Wagner’s Parsifal in Vienna

26_Parsifal_97100 In Vienna State Opera’s new production, director Alvis Hermanis sets Wagner’s Parsifal in pre-World War Vienna; the stage design cites the Viennese architecture of Otto Wagner, his hospital complex in Steinhof and the Wagner Church. For Hermanis, the search for the Grail is also a pursuit of spiritual enlightenment; and Gurmaniz and Klingsor are two doctors, in a polarisation of good and evil, fighting for control of their patients’ soul.
It opens in a hospital ward with rows of white beds; on the lower stage, ‘the Doctor’ Gurmenanz (René Pape) at his desk, behind him a glass bookcase. The Wagner Spital , a progressive psychiatric institution outside Vienna, was spectacularly beautiful in the jugendstil (art nouveau), as recreated in Hermanis’s set. The backdrop is an arched stained-glass window of the chapel; and elaborate jugendstil motifs embellish the walls.
In the introduction, the awakening patients in white cross themselves before four statues of saints, while ornate screens slide across the stage separating the ‘wards’. This is the backdrop to Richard Wagner’s sublime Prelude: what we hear is profoundly moving, Vienna State Opera Orchestra (Chorus and extra Choruses) conducted by inspirational Semyon Bychkov.
Nina Stemme’s Kundry, the archetypal transgressive woman in Wagner’s scheme – she wanders restlessly from age to age, once ‘laughed at Jesus on the cross’- is dragged in like a mad woman, attended by nurses with syringes . Amfortas, (the King of the Grail wounded by the holy spear Klingsor stole), is wheeled in on a bed brought front of stage. He looks grey and dying. But his voice, Gerald Finley’s rich baritone, is very much alive.
06_Parsifal_97148_STEMME Kundry is kept in a cage (representing an isolation ward?), under the doctor’s observation. She alone is dressed in black against the predominant white of other patients in night gowns (sitting in group therapy.) We see her having a fit in her cage: is this a new diva thing?
In the plot Parsifal appears in the Grail’s domain, a sacred area where only the chosen are allowed. Gurmenanz, a comrade of Titorel, the first King of the Grail (Jongmin Park’s resonant bass), leads ‘the young Parsifal’ to Amfortas’s castle . Christopher Ventris, an always competent but unexceptional tenor, appears as the archetypal 19th century romantic hero in a rustic forest green outfit , but with a gold waistcoat (or is it brass armour?) Parsifal’s entrance is preceded by the discovery of a dead swan, connecting with Wagner’s Lohengrin narrative (where Lohengrin finds the Holy Grail.) Pepe’s Gurmenanz dominates the first Act, and has the longest solo as he takes Ventris’ Parsifal under his wings, believing he has found the proverbial ‘Pure Fool.’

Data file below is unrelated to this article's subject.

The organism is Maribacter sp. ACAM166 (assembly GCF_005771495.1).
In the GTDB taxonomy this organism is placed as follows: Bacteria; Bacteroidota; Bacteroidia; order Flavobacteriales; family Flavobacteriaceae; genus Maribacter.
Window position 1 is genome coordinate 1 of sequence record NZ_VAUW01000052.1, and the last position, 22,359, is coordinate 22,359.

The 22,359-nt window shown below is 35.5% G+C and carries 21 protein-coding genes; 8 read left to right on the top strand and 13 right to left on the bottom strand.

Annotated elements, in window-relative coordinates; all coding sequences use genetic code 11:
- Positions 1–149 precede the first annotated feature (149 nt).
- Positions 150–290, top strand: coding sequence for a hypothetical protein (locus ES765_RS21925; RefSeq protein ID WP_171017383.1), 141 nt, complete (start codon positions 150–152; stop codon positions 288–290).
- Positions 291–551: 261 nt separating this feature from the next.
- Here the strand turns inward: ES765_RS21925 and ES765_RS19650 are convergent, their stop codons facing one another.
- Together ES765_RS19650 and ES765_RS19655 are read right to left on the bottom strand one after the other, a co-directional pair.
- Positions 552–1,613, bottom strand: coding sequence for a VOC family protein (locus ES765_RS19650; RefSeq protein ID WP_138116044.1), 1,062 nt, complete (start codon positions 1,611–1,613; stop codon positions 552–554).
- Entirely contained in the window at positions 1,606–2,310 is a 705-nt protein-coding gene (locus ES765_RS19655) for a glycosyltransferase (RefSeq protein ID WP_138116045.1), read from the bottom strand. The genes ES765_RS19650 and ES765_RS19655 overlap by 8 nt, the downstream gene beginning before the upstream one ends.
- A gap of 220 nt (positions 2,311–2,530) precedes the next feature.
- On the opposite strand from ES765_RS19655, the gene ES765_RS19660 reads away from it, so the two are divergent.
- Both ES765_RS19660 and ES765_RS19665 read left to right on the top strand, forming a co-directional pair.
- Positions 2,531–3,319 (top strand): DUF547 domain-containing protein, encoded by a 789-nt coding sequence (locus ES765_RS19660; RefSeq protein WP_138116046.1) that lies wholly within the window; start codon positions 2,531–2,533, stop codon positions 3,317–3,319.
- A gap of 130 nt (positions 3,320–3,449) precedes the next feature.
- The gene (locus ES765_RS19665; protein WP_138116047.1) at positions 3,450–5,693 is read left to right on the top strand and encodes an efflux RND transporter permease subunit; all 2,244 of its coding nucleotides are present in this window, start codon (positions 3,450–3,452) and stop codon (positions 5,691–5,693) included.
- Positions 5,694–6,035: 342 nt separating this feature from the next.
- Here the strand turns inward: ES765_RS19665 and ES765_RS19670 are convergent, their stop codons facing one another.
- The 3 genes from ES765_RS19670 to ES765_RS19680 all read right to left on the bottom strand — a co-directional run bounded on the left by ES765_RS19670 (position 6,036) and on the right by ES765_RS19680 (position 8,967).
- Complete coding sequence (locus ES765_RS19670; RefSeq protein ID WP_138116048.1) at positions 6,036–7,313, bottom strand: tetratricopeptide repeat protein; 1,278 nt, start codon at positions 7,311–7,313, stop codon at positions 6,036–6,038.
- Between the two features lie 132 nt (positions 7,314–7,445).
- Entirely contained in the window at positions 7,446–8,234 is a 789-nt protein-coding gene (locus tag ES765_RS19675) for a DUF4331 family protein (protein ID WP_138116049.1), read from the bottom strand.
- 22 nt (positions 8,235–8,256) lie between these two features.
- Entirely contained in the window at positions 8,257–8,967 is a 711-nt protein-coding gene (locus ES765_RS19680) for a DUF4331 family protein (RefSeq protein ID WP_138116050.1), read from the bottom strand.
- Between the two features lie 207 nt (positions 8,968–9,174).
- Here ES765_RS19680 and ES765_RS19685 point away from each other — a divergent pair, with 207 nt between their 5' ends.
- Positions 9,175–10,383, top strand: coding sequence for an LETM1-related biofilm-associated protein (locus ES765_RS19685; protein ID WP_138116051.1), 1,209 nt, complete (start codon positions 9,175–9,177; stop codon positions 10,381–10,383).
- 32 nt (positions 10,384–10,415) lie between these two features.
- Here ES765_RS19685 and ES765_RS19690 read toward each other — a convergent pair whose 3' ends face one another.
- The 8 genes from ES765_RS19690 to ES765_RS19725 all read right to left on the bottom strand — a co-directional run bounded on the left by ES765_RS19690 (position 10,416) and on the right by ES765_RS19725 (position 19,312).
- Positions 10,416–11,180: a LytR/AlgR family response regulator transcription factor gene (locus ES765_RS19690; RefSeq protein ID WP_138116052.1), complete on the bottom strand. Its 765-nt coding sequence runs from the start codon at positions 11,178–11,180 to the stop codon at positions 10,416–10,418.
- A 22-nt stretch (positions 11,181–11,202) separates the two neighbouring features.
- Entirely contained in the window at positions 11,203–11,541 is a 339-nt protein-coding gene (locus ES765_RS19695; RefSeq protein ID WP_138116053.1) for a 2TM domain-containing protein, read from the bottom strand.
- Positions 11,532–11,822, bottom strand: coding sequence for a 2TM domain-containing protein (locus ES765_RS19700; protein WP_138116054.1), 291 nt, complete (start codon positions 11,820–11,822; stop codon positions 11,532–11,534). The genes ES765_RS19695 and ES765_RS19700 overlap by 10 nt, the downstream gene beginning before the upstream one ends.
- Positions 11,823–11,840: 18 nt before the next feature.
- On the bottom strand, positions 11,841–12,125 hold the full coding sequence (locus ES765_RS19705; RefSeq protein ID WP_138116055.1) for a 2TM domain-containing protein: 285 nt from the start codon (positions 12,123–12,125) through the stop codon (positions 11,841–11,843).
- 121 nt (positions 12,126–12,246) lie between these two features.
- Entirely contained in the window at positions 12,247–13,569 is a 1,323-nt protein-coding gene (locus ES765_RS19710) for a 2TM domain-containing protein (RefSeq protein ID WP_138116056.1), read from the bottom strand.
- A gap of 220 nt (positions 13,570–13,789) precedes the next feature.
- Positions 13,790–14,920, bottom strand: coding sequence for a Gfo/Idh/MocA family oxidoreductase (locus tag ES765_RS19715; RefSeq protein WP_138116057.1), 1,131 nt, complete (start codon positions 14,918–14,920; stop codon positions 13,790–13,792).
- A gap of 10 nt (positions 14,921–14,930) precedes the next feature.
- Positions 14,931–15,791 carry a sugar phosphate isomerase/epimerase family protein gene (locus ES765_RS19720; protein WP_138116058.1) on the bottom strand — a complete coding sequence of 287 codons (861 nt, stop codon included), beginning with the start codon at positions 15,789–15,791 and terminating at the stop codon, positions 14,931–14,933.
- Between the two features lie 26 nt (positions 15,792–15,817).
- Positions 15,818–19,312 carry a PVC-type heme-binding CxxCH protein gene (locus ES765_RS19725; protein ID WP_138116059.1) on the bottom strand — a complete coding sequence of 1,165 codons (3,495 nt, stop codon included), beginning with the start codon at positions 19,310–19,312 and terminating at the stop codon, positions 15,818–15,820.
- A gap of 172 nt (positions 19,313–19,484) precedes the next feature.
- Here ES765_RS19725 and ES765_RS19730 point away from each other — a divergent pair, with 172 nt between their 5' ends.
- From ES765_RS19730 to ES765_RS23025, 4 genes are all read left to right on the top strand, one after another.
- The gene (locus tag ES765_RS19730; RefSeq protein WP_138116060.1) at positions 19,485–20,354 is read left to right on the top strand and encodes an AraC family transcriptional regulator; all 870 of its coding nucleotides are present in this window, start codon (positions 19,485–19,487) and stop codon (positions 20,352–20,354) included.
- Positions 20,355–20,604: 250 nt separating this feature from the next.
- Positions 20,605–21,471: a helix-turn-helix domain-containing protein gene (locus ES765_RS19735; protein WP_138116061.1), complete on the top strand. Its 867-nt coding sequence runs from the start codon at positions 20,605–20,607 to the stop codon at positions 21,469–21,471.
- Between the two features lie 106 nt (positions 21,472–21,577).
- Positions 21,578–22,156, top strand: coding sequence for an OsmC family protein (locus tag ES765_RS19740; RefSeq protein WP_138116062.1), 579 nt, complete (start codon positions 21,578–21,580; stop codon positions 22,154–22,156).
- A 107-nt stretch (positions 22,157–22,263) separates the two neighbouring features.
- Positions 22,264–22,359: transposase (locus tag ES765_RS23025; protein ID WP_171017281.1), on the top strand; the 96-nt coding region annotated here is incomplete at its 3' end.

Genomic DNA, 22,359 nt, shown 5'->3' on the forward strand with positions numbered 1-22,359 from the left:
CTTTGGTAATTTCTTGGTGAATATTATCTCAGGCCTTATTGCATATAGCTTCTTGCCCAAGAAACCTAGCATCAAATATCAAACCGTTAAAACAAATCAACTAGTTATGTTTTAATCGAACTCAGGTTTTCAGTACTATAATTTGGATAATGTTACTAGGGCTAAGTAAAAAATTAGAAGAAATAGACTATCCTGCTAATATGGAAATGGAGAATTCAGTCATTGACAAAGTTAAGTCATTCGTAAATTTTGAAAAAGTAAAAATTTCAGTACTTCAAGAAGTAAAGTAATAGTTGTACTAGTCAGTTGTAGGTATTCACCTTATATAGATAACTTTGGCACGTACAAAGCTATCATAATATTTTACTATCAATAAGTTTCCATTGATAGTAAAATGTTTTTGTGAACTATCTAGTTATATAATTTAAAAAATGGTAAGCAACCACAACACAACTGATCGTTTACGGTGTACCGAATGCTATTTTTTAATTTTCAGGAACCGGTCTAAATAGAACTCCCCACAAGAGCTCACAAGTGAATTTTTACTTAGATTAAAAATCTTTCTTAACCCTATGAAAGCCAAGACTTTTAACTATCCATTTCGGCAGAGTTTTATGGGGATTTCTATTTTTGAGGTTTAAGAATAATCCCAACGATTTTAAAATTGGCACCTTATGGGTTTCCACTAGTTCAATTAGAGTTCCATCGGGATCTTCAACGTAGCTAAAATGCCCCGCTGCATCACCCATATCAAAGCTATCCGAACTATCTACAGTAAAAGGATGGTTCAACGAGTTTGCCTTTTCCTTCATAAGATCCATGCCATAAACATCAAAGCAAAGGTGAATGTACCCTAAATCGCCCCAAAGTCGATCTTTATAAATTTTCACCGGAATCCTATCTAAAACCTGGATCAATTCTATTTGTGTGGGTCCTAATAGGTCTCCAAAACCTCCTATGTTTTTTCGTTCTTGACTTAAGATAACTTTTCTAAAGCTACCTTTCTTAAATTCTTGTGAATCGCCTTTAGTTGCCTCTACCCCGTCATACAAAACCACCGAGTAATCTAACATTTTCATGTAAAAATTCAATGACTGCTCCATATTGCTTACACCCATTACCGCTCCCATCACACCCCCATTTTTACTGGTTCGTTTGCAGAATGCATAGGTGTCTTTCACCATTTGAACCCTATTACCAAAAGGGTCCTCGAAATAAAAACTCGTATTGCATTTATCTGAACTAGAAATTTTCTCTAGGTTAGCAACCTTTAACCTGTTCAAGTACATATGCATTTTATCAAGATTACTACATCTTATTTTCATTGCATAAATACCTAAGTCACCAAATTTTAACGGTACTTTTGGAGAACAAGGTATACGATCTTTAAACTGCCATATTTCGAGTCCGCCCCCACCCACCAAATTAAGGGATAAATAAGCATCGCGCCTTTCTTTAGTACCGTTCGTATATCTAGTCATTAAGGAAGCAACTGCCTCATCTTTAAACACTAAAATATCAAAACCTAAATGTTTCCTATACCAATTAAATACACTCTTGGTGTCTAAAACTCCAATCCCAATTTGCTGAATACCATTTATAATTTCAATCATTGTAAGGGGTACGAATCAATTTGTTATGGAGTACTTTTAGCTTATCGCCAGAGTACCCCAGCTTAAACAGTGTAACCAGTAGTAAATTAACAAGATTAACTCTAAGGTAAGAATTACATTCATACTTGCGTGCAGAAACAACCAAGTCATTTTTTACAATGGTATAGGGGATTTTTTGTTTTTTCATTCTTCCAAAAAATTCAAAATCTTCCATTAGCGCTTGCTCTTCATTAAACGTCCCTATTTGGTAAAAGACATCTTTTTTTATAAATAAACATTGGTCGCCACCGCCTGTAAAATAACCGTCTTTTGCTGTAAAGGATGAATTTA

The set is a white marble effect, with Hapsburg imperial-green panelling . Very effective are the decorative panels which slide open, as a multitude enter for the Order’s religious ceremony: including a bearded, balding character uncannily reminiscent of Gustav Klimt. A glow envelopes the stage as the Grail’s golden dome, suspended, is lowered. Intricately embossed, it is both suggestive of religious sacraments, also quintessentially ‘jugendstil’ (modelled on the Altar dome of the Otto Wagner church.)
Parsifal looks on as Amfortas (Finley) pleads to be relieved of his duty uncovering the Grail. But obliged to submit, Amfortas is led on, supported on each side. Verdammt zu sein , Finley’s wonderful baritone is both powerful and plaintive, Park’s (Titurel) incredible bass reverberates.
Backstage the warm gold light illuminates the stained glass windows (of the chapel at the rear) , depicting the Order’s coat of arms, elaborately-feathered bird of prey. The nurses distribute bread to the inmates; later sacrificial wine. The concept seems so right, be it a 19th century hospital, workhouse, asylum: and here a ‘Christian’ order, the bread and wine as sacraments. They drink as bells ring against Wagner’s orchestration. The sliding doors close off the stage as Parsifal , seemingly impervious to Amfortas’s suffering, exasperates Gurmenanz his mentor with his silence, as he disappears off stage.
04_Parsifal_97576_SCHMECKENBECHER It all started so well. But Act 2 goes too far; it opens in an operating theatre, table centre-stage, where Kundry is receiving electric shock therapy (not in 1900, surely?) and wakes up screaming . Die Zeit ist da (now is the time), sings magnificent tenor Jochen Schmeckenbecher as Klingsor.